We’ve been referring to the wood-paneled room downstairs as the “Green Room” since we moved in, deciding to name it for its astroturf-like carpet instead of the woodsy charm of its pine walls. It’s mostly a storage room for now, because it’s got a whole wall of built-in shelves for books and DVDs, a deep cabinet for musical equipment, and a closet suitable for Christmas decorations. You can see that it’s also home to stuff we haven’t found other homes for yet. Dismembered computers, mainly, waiting for the day my husband will need a cable or a fan to repair another machine.
|“Green Room” before the project|
When we updated the floors in the house, we decided to leave this room alone, because the carpet was in decent shape despite being so old, and we weren’t using the room very much. Unfortunately, after we got a few quotes and started the process, Mojo started to pee in the corner of the room. At first I was able to get the smell out, but he kept going back, and it became unbearable. We plan on replacing the carpet with vinyl tile sooner or later, but I couldn’t stand coming home to an unfriendly whiff of cat pee every day (worse if the heater was on, because he was peeing by the radiators). I took matters into my own hands and pulled the carpet out.
I started by pulling the corner free of the tack strips underneath, which was easier than I expected. I folded it over and used a box cutter and something called a “flooring knife” to cut off small, manageable sections. It didn’t take me long to figure out that cutting it from the underside was much easier than trying to drag the box cutter through the fluffy carpet side. The main difficulty with that was the need to fold over a large enough area of carpet to work on, and the backing was a thick plastic netting with very little flexibility. The geometry got tricky at times, and I had to kneel and work at funny angles to avoid cutting myself. This is what the floor looked like underneath:
|First corner gone|
Thin orange padding, disintegrating into dust, and some ugly tiles that are possibly made of asbestos. I had no serious concerns about working on the carpet demolition, because asbestos is only a problem when it’s kicked up into the air as dust. A handful of tiles were cracked, but as long as I wasn’t cutting through the tiles with a saw, or beating them into smithereens with a hammer, my lungs were safe. This was not a dangerous venture, according to the Internet and the two flooring guys we spoke to.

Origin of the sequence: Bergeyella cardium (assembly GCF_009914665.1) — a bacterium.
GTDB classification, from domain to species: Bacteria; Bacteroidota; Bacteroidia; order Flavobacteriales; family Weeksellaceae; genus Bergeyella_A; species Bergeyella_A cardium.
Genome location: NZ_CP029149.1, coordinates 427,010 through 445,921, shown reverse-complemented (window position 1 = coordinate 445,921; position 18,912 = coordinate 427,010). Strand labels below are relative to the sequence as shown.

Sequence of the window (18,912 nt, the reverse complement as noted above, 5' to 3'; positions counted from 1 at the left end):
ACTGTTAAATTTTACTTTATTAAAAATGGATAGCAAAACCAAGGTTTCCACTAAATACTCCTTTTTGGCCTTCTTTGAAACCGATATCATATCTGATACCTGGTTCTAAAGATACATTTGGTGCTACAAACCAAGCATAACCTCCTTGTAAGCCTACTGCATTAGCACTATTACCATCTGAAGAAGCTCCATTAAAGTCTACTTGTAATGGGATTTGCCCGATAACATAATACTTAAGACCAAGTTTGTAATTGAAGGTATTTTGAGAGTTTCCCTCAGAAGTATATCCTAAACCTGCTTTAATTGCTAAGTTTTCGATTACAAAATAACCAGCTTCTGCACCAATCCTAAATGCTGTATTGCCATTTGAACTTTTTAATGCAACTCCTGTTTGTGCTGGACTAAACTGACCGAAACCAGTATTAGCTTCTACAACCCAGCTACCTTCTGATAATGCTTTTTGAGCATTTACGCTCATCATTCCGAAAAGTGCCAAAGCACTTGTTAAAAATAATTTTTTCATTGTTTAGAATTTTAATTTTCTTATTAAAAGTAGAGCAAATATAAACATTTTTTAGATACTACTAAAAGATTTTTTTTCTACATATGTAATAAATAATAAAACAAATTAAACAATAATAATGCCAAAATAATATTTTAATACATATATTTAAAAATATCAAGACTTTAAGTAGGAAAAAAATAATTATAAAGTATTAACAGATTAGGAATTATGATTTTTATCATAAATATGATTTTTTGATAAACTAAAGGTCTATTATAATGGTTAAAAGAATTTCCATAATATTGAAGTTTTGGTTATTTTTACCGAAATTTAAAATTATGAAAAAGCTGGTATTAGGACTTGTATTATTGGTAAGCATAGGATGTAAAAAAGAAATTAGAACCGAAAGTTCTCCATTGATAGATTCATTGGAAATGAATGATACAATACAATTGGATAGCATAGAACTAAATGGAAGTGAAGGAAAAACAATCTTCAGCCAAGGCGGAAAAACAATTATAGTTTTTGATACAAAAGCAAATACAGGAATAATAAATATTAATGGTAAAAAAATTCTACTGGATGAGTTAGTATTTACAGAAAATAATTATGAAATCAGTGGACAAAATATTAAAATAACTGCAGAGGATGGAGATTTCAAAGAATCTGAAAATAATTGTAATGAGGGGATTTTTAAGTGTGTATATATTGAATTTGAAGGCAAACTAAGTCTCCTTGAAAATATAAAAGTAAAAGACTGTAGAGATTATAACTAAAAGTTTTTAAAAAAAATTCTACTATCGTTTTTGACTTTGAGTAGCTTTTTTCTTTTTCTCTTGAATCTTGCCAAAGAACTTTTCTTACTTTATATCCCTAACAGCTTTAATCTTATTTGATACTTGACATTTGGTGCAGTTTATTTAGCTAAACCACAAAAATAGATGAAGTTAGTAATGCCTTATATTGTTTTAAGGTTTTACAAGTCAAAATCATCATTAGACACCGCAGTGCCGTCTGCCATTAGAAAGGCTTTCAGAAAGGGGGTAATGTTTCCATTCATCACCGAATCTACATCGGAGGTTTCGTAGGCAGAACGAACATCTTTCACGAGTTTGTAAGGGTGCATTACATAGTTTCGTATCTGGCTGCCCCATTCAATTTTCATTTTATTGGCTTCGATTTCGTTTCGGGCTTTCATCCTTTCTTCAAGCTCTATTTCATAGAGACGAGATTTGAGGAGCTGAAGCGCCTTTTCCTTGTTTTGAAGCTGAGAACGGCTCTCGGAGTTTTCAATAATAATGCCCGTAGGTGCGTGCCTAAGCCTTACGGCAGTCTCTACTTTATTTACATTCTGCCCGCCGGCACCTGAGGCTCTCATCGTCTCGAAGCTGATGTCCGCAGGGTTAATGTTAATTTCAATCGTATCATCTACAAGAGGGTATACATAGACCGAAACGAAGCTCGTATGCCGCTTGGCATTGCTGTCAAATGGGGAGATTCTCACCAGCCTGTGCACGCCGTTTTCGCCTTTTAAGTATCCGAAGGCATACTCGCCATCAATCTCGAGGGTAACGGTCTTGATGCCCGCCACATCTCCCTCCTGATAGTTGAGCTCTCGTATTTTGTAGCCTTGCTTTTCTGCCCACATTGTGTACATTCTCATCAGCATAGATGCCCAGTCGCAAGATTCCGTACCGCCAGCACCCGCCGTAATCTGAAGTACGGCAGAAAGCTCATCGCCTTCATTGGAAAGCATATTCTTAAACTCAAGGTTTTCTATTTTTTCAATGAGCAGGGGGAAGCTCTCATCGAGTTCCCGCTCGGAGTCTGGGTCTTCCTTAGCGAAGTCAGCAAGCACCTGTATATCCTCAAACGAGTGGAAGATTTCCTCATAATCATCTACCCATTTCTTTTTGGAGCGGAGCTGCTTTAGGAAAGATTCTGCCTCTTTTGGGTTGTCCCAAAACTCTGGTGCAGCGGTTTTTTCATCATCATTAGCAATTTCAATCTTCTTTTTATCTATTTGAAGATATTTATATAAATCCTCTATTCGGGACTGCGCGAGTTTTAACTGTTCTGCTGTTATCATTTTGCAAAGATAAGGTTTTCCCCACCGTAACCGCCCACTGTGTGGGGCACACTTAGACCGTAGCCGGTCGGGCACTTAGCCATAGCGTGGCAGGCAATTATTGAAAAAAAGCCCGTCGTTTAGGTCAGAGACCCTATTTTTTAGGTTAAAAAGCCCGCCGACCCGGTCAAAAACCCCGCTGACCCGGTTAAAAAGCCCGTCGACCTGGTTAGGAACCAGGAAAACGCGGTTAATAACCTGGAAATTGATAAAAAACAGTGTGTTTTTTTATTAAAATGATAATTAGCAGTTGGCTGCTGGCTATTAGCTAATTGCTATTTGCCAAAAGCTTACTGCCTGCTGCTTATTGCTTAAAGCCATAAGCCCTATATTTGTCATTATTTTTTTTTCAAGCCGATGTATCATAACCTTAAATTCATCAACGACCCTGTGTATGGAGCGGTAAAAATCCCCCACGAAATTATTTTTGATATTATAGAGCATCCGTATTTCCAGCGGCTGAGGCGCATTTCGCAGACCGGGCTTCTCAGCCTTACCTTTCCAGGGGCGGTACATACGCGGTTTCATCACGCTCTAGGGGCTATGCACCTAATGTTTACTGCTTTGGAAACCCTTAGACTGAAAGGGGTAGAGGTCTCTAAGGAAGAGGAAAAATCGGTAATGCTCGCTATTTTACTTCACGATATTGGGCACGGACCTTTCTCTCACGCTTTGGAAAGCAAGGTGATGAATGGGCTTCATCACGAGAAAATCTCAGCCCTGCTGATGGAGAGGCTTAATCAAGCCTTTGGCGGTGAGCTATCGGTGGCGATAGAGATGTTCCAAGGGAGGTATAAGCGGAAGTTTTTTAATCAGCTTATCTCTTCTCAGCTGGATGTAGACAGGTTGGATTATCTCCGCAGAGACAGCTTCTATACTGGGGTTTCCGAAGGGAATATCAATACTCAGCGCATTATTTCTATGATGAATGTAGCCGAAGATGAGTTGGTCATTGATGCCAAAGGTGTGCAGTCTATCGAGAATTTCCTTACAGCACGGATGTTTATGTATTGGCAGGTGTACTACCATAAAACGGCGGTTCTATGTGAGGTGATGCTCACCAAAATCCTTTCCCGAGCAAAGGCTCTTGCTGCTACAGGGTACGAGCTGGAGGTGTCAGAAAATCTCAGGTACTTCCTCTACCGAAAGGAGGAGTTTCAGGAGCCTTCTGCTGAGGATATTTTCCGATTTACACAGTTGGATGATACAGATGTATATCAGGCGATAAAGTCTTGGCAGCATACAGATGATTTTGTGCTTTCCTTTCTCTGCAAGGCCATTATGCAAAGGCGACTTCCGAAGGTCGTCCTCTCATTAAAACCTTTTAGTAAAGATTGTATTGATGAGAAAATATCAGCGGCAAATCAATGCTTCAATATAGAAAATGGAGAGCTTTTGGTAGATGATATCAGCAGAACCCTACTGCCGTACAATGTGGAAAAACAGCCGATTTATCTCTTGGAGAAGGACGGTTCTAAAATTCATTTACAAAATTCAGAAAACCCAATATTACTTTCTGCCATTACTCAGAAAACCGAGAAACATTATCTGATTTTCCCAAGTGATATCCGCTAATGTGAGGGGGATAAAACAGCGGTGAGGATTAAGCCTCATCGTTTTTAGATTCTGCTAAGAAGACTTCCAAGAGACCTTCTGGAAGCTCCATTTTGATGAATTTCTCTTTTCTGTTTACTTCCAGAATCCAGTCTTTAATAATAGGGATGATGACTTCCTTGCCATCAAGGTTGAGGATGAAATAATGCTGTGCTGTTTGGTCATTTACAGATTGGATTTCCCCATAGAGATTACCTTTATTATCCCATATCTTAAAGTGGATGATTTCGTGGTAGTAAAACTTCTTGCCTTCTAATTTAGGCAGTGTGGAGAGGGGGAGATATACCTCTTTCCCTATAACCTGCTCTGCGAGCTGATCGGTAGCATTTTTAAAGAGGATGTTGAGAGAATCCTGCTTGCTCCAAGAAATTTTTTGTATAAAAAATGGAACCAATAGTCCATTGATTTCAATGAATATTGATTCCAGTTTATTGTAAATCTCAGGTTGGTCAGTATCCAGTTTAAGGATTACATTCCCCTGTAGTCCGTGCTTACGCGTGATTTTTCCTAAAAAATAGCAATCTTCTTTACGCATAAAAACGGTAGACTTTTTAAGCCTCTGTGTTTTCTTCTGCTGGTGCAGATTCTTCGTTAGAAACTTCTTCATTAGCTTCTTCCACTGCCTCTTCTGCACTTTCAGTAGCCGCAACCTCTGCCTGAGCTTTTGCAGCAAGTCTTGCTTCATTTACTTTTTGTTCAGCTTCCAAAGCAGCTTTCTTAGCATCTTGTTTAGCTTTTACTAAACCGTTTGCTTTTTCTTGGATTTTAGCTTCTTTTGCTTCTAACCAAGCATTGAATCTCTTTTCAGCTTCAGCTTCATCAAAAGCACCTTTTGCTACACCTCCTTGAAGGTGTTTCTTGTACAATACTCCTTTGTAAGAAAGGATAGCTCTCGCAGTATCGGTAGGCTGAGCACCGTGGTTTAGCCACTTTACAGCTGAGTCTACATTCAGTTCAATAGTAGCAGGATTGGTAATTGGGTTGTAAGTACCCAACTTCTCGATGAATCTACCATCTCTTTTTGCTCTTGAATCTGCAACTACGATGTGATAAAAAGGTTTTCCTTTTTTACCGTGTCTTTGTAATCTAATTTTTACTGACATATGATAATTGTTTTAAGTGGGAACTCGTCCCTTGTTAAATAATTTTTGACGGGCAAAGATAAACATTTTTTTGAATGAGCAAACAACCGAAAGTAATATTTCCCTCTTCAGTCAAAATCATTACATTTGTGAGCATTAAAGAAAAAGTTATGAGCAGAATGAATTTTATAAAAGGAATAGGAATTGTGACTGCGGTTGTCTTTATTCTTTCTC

I did wear gloves and a mask, though, because the carpet was nasty. Between the cat pee and the pounds of powders I’d dumped onto it to mask the smell, this was a seriously offensive project. The area of carpet closest to the radiator was very badly stained. As I worked across the room, I found several old, dried up stains, which makes me think the previous owners also had pets who enjoyed peeing on carpets.
I filled a total of six large trash bags with carpet and padding, and I was delighted that the trash collectors actually picked them up. I was afraid they might be over the weight limit and we’d have to drag them to the dump. Under all that carpet and padding, I found a mysterious substance – sand. Lots and lots of sand. Part of it is just plain dirt, part of it is disintegrating padding and carpet backing, and part of it is the remains of powder-based carpet cleaners that make their way through all the layers and don’t get vacuumed back up. A few minutes with the Shop-Vac took care of most of it, and when I take a mop to the floor later this week, I’ll get the rest.
The tack strips along the edges were nailed down incredibly well, and I wasn’t quite strong enough to get them up. I had to ask the man of the house, he of greater upper body strength, to take over. There were two rows of strips, and he pulled them up using a hammer and small pry-bar. There are some missing pieces of tile at the edges of the room, and the nails from the tack strips left some holes, but I think that the vinyl tile will be able to go right over all that without any trouble.
So, here’s what we’re left with as we wait to get flooring installation estimates from a few other companies. It doesn’t look any better than what we started with, but the house is rid of its stink, and I am delighted. I’ll take ugly tile over stinky carpet any day.
|“Green Room” after full carpet removal|